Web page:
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Coffee Making Protocol

Hello everyone – I’m back with another topic that really churns my butter.

Let’s talk about the office coffee pot, shall we?  I work in an office of about 160 people spread across two floors.  I’m on the original, non-expansion floor with the most people in it.  To accommodate the, say, 120 people we have up here we have one coffee machine.  The machine can make one pot at a time but has three burners so that at any given time you can have three full, hot pots of coffee.  Of course, we only have two actual pots.  Not that having three would help, of course, as you are about to find out.

Let me set the stage for you.  It’s 7:00 AM and I have just arrived at work.  I clock in, grab my oversized smiley face mug and head for the break room.  On most mornings I find that there are two pots being used, both of which sit on heated burners with almost enough coffee in them to keep you from seeing the bottom of the pot.  There’s a disconnect in most of my co-worker’s brains.  The levels and varieties of these disconnects are varied but the one we’ll talk about today is the one that makes them think that an eyedropper’s worth of coffee in the bottom of the pot is enough to warrant not making a new pot.  Really?  There’s not enough coffee in there to drown an ant and you think it’s fine to not only walk away, satisfied that you’ve taken care of your office brethren , but to leave the burners on so the smelt of burnt coffee wafts through the break room?  Shame on you.  Keep in mind, folks, that this sign hangs right next to the coffee pot:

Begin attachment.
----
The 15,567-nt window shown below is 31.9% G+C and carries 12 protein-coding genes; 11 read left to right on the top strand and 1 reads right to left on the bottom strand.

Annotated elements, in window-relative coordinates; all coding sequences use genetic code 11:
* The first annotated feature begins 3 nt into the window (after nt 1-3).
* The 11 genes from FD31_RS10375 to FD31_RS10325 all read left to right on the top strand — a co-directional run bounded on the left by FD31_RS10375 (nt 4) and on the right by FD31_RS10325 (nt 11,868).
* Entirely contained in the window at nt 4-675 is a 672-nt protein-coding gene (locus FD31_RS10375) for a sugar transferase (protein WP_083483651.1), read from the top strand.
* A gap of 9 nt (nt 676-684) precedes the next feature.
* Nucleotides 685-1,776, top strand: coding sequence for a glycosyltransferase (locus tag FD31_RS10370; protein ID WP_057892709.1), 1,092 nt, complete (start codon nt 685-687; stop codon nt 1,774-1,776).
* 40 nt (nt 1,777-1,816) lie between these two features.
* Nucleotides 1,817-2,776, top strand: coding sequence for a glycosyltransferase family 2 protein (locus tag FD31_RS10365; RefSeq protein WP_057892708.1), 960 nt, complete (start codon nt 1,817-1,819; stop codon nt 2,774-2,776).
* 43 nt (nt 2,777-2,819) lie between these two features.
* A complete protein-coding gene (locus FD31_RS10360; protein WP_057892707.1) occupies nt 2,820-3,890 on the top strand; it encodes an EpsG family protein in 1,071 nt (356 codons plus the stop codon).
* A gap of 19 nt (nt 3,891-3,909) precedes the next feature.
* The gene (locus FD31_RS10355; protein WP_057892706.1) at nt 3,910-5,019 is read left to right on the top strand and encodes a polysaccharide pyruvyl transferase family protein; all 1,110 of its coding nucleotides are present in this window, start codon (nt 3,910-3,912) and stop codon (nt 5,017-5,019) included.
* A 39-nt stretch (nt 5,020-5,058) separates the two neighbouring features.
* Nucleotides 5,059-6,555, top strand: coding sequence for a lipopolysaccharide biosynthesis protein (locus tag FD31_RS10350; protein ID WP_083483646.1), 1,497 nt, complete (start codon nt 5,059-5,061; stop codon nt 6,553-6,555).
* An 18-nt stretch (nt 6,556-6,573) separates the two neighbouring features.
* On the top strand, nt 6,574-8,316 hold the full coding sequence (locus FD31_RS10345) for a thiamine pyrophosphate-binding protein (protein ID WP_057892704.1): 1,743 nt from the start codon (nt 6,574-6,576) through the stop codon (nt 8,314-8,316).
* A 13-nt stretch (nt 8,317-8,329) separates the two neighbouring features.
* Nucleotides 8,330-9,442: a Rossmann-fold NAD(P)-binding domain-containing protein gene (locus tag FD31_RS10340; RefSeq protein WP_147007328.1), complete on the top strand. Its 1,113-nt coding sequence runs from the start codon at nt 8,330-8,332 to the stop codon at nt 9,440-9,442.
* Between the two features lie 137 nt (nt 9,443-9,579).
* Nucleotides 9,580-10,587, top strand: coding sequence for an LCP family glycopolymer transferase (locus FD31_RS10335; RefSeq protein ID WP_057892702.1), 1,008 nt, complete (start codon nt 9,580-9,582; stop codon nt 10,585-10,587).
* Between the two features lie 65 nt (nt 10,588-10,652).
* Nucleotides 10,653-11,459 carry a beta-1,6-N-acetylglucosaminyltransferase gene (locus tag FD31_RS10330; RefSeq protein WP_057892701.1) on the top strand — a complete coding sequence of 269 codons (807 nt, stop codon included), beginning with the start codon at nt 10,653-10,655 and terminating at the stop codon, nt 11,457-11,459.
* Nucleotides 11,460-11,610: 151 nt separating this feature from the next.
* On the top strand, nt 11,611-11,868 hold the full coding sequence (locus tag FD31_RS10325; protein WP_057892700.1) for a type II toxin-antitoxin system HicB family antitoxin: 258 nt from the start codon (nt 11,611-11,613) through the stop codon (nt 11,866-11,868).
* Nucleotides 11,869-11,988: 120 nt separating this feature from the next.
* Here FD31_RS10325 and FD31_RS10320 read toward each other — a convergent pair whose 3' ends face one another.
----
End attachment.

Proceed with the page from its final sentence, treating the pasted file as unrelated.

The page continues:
Simple enough, isn’t it?  Nope – not around here it isn’t.  This morning really took the cake.  I arrived and found a pot of water sitting on the burner (which was on, of course) and a fresh filter full of coffee grounds sitting inside the hopper.  Whoever it was had gone to the trouble of prepping everything but had neglected to actually pour the water into the coffee maker, which is kind of an important step in the “how to make the damned coffee” manual.  They also, when they make it, make it far too weak.  If I wanted hot, brown water I’d move to Mexico.  If I am forced to make a pot (actually, WHEN I’m forced to make a pot) I make it full strength – high octane stuff here.  The only problem is that I’m a busy man.  I don’t have time to babysit and watch the pot brew.  I used to make it, walk away for five minutes and return expecting to find a fresh pot of coffee.  What I found was an empty pot that had somehow been scavenged by the people who don’t know how to make a pot.  My hard work and patience had been rewarded with the same empty pot sitting on a hot burner I had encountered in the first place.  Now I guard my coffee.  I stand there like it’s Buckingham Palace – no smile, no greetings.  It’s just a cold, dead stare into the slow drip of the coffee.  As soon as it’s filled enough to fill my mug I pull the Indiana Jones, sliding my mug underneath the drip while filling it from the pot.  I’ve become very deft at this, by the way.  I haven’t spilled a drop in months, which tells you how often I’m forced to do this.

Here’s the big lesson for today, kids.  Make some damn coffee. It doesn’t take long and it goes a long way to show that you care about your workplace and the people in it.  Think about how much time you spend with these people during any given week.  Don’t you think a little comraderie is worth the minute it takes to make coffee?  I do.

-Big Skeezy